The Atlantic and its bordering continents; a wrench tectonic analysis; lithospheric deformation, basin histories and major hydrocarbon provinces

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Author(s): Storetvedt, Karsten M.; Longhinos, Biju
Author Affiliation(s): Primary:
University of Bergen, Institute of Geophysics, Bergen, Norway
University College Trivandrum City, India
Volume Title: New Concepts in Global Tectonics
Source: New Concepts in Global Tectonics, Vol.64, p.30-68. Publisher: New Concepts in Global Tectonics, Higgins, A.C.T., Australia. ISSN: 1833-2560
Note: In English. 210 refs.; illus., incl. geol. sketch maps
Summary: Main facets of the Alpine tectonic revolution for the 'continental hemisphere' are evaluated in the context of Global Wrench Tectonics. Particular attention is paid to the pan-global system of rectilinear fractures--presumably implanted in the late Archaean and intensified throughout Proterozoic and post-Precambrian times. The progressive dynamically-enforced mechanical break-up of the lithosphere, along with the development of deep and thin-crusted oceanic basins during the Mesozoic, the late Cretaceous lithosphere was tectonically more deformable than ever before. Hence, the mechanical prerequisite of the Alpine revolution was in place. Increased crustal loss to the mantle during Upper Mesozoic had led to a certain planetary acceleration--in turn giving rise to inertia-driven torsion of the outer brittle layer. In this process, the continental masses stayed with their deep mantle roots. For the Atlantic bordering continents, the azimuthal changes were moderate--resulting only in a minor reshaping of the evolving between-continent oceanic basins, from an original configuration of parallel opposing margins to their present southward fanning-out shapes. The Alpine re-shaping of the Atlantic basins led to considerable shear reactivation of the predesigned rectilinear fracture system, involving along-fault mineralogical changes--the basis of linear marine magnetic anomalies. In this wrenching process, the present curvilinear shape of many oceanic fracture zones was established. As the larger continental masses were internally deformed, concurrently with the reshaping of adjacent oceanic basins, tectonic discontinuities along the evolving continental margins were either minimal (Pacific) or non-existent (Atlantic). Hence, many on-land tectonic structures will have their natural continuation into the deep sea basins. For example, the Pelusium tectonic system of Central Africa extends across the Equatorial Atlantic and northern South America, before continuing into the adjacent equatorial Pacific. The increasing deformation of the lithosphere in Meso-Caenozoic times apparently led to accelerated alteration of the Earth's crust. Fluid-enforced sub-crustal eclogitization and associated delamination of the original continental surface layer led to basin formation on various scales; this process opened up pathways for mantle fluids and gasses leading to a range of geological, biological and environmental consequences. Using wrench tectonics as an operational and predictive guide, we suggest that all major oil and natural gas provinces in the world are associated with avenues for upward transport of mantle volatiles. It follows that water, high concentration brines, crude oil and natural gas, and occasionally magma, moves towards the surface as planetary degassing products. There are now good reasons for considering that all major petroleum provinces are fed from the deep Earth--probably making many of them capable to produce forever.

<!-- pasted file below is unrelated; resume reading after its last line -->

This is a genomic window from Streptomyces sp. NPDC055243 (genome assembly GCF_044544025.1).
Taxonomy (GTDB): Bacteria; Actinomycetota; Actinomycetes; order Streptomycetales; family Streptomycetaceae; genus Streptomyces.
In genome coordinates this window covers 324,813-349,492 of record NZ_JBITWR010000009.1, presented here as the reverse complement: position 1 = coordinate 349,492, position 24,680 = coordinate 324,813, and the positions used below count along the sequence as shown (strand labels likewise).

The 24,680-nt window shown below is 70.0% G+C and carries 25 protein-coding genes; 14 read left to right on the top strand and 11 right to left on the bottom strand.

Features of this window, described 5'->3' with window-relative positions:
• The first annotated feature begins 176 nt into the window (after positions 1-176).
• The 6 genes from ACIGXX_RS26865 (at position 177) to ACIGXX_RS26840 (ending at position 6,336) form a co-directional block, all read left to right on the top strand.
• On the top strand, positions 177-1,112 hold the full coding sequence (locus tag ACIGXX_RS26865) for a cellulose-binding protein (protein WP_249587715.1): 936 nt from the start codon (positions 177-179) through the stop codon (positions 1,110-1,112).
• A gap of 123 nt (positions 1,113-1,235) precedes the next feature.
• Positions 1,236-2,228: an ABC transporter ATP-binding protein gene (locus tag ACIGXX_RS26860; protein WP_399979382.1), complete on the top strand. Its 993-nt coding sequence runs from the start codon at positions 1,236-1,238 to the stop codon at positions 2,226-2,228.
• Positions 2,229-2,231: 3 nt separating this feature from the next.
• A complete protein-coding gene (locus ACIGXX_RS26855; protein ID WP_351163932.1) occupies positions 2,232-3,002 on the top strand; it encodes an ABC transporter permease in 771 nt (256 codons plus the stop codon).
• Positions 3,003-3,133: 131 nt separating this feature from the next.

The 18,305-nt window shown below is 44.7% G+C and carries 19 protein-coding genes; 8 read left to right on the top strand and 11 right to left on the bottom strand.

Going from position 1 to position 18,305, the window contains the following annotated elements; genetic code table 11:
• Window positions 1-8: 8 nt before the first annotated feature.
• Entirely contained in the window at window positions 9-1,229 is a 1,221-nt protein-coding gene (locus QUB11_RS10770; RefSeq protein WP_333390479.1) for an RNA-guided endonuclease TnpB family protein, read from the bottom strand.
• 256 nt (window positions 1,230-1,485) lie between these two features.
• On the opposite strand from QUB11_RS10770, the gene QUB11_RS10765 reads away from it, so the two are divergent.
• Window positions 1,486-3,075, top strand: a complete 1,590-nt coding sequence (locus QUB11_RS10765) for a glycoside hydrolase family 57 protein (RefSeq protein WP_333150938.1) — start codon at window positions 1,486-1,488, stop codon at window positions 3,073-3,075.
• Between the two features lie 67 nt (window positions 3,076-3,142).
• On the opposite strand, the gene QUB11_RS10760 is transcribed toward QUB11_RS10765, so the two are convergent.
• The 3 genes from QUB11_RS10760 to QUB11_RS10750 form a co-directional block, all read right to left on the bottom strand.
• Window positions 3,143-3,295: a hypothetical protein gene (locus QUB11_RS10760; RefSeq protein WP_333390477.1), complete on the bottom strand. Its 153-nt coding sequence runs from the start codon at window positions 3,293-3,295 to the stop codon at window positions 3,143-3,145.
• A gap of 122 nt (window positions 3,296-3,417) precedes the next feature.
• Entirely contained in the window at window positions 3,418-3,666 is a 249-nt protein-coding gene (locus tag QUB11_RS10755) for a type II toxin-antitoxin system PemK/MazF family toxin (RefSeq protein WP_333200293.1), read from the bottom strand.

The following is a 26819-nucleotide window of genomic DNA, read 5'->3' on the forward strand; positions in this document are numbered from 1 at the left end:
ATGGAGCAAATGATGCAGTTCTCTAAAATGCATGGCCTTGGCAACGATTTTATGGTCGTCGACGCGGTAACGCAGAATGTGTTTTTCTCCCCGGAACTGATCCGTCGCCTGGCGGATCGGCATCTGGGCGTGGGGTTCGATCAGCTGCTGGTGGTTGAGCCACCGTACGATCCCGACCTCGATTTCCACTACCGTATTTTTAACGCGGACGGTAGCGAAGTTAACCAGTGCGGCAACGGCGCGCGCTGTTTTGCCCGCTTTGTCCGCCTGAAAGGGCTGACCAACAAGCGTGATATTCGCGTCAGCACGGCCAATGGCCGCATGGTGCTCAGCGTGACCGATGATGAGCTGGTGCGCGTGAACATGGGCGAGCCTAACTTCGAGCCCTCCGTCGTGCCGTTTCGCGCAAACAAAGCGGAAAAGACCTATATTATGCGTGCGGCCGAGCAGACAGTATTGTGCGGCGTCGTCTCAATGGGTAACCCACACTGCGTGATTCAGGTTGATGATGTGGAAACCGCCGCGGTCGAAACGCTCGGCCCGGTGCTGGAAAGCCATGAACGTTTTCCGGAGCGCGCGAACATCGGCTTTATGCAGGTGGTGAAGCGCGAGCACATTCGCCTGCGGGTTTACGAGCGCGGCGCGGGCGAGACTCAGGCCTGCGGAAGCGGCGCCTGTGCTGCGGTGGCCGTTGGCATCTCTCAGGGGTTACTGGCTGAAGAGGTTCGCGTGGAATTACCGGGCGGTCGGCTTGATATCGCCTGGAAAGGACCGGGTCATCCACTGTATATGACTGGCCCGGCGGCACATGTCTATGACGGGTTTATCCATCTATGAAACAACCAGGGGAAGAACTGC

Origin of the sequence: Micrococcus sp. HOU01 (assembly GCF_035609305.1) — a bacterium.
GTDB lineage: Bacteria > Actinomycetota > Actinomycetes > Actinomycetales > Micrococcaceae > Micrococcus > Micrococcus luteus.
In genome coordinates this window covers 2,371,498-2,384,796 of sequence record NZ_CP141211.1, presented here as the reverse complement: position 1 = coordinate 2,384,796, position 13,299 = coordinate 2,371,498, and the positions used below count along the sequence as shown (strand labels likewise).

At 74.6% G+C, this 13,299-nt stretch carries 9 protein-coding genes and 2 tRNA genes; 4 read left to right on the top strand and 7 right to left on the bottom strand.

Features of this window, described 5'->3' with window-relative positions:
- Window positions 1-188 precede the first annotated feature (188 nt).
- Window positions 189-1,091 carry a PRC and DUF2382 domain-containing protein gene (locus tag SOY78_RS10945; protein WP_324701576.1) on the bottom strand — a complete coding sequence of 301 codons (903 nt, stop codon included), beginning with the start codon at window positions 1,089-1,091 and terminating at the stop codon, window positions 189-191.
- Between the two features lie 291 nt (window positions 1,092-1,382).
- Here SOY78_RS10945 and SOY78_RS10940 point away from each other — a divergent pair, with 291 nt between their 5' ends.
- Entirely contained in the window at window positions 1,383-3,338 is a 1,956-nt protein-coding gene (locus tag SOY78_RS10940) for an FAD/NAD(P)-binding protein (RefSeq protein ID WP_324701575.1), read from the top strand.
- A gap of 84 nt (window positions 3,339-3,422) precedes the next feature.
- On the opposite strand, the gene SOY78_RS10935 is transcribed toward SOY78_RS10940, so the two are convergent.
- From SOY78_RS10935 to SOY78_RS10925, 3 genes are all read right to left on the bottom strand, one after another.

Year of Publication: 2012
Research Program: DSDP Deep Sea Drilling Project
Key Words: 16 Structural Geology; 29 Economic Geology, Energy Sources; Africa; Archean; Arctic region; Atlantic Ocean; Basin analysis; Brazil Basin; Canada; Cretaceous; DSDP Site 355; Deep Sea Drilling Project; Digital data; Discontinuities; Eastern Canada; Europe; Faults; Greenland; Leg 39; Lithosphere; Mesozoic; Newfoundland; Newfoundland and Labrador; North Atlantic; Paleogeography; Paleomagnetism; Plate tectonics; Precambrian; Sea-level changes; South America; South Atlantic; Structural controls; Svalbard; Transgression; Upper Cretaceous; Wrench faults
Coordinates: S154236 S154235 W0303601 W0303602
Record ID: 2014088228
Copyright Information: GeoRef, Copyright 2019 American Geosciences Institute.